There is a similar one. A bit different, but with some creative thinking, also with some extra possibilities.
Pasta Pronto – This is really a perfect one. We all know that sensitive ingredients as vitamin and herbs start deteriorating the moment they hit water. In other words from the moment the filled packaging leaves the filling line in the factory.
Developed by German food manufacturer Buss, Pasta Pronto offers consumers a format that is convenient in terms of preparation, while delivering a fresh taste compared to ready meals where the pasta and sauce are already mixed together. Separating sauce and pasta into two containers offers the possibility to individually cook ingredients to the optimum point in the factory. In this case the pasta is ‘al dente,’ while the sauces are prepared to bring out their rich flavours.
Manufactured by RPC Bebo Plastik, the tall container holds 300g of pasta, with a smaller round sauce pot that nests upside-down on top of the larger cup. Both packs are thermoformed in high transparent PP, permitting a shelf life of around three weeks.
Before heating, the sauce is poured from the smaller container on top of the pasta into the larger cup. The consumer then places this in the microwave for two minutes. An additional benefit of the pasta container’s design is the inclusion of ribbed insulation that protects the consumer’s fingers from getting burnt after heating.
It’s obvious why I call this one perfect. Imagine a creamy, thick, condensed liquid soup in the top. The nice fresh dried vegetables, herbs and other sensitive ingredients in the bottom. No water added by the manufacturer. Mix both the moment you want to consume, add a bit of water, place in the microwave and you have a beautiful, tasty soup. The best quality you can have.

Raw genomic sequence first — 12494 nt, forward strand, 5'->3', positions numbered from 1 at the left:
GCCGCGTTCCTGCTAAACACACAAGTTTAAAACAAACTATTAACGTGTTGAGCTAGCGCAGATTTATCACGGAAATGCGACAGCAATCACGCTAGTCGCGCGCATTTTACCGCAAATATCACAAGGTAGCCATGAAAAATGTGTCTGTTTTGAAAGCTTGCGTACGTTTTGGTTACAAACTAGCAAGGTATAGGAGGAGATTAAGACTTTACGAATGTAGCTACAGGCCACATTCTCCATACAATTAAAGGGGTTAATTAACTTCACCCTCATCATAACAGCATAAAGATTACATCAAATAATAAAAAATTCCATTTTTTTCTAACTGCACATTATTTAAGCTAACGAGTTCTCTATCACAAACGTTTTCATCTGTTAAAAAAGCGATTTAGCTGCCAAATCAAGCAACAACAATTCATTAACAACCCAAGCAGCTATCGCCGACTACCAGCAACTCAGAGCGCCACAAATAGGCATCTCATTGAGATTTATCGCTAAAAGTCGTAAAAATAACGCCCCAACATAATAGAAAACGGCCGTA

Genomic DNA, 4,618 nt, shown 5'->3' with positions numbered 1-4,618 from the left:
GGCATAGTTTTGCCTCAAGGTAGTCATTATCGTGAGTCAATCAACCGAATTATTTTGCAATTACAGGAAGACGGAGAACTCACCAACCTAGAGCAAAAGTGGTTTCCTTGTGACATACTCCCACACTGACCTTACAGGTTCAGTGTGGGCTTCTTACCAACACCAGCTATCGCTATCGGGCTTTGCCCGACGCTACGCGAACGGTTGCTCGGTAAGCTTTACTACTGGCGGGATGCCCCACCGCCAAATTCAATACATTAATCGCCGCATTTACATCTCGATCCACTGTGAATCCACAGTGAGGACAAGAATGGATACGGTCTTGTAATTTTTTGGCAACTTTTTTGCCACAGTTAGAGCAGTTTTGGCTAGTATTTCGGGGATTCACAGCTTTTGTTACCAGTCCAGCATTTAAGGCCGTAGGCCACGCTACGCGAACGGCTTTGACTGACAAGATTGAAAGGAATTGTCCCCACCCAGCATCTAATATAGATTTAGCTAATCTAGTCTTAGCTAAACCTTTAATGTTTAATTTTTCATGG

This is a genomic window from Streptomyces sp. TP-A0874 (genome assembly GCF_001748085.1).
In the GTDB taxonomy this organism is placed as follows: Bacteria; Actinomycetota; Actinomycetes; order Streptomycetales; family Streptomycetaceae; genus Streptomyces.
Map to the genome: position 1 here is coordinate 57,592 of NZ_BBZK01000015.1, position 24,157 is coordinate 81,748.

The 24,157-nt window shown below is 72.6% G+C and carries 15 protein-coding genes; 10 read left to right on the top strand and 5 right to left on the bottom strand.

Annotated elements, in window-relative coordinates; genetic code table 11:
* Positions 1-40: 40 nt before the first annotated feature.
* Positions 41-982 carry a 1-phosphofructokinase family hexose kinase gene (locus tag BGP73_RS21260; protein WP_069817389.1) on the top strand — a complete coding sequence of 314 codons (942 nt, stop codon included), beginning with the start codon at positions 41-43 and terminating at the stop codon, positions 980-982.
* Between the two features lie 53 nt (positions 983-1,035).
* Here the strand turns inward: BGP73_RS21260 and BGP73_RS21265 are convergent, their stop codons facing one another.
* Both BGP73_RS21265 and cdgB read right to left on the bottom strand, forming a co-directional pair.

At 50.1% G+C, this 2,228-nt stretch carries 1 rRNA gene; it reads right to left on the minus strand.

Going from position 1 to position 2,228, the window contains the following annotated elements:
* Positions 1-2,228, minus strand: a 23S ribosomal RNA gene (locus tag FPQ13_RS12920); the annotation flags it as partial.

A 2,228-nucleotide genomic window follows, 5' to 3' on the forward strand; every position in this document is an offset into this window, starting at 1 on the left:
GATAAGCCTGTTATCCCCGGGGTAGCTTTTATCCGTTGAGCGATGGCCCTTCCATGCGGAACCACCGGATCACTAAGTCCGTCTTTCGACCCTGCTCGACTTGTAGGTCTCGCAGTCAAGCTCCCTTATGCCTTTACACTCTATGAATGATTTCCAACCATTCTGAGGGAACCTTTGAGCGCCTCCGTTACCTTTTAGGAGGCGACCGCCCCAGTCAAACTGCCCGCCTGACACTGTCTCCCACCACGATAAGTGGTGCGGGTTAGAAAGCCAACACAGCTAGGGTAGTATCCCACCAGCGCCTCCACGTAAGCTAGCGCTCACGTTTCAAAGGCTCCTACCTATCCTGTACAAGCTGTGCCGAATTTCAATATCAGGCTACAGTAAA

Tom Yum – Noodle Soup – And now we come to the high-end market as far as packaging is concerned. Fashion Food’s Tom Yum – Noodle Soup Takes it to a Stylish Level.
Tom Yum is a hot and sour piquant soup with a unique quite popular flavour common throughout Thailand. It is a spicy sour garlicky seafood (relatively thin) soup that tastes very limy with a note of aromatic basil, very flavourful with a good seafood aftertaste. The noodles are thin and resilient, staying chewy in hot water.
Generally this type of food snacks comes dried and packed in a plastic overwrap. Not so with Fashion Food’s Creamy Tom Yum. Conveniently packaged in a traditional and elegant saucer type plastic clam-shell with a lid over the bowl, the packaging is decorated with a half body sleeve label. Inside the various ingredients (noodles, seasoning, oil) are separately packaged with a fork included. Perfect for on-the-go, as the consumer just has to add the contents of the packages into the bowl and add one cup of boiling water. Put the lid on top, wait three minutes and enjoy.
Ahh, the Asians know how to eat a delicacy in style. Even on-the-go.
We have seen that almost all soup packages need a microwave to get the soup at the right temperature. Some need only hot water to add and some can, as alternative, be heated in a pan of hot/boiling water. That brings us to the assortment of heating devices, whether they are incorporated in the packaging, as self-heating, or are, as a separate unit, coming with the soup bowl. Then we have the e-Coupled heating device, which is a nice alternative to the microwave, but still needs some extra device to let it do its work. And we go hiking.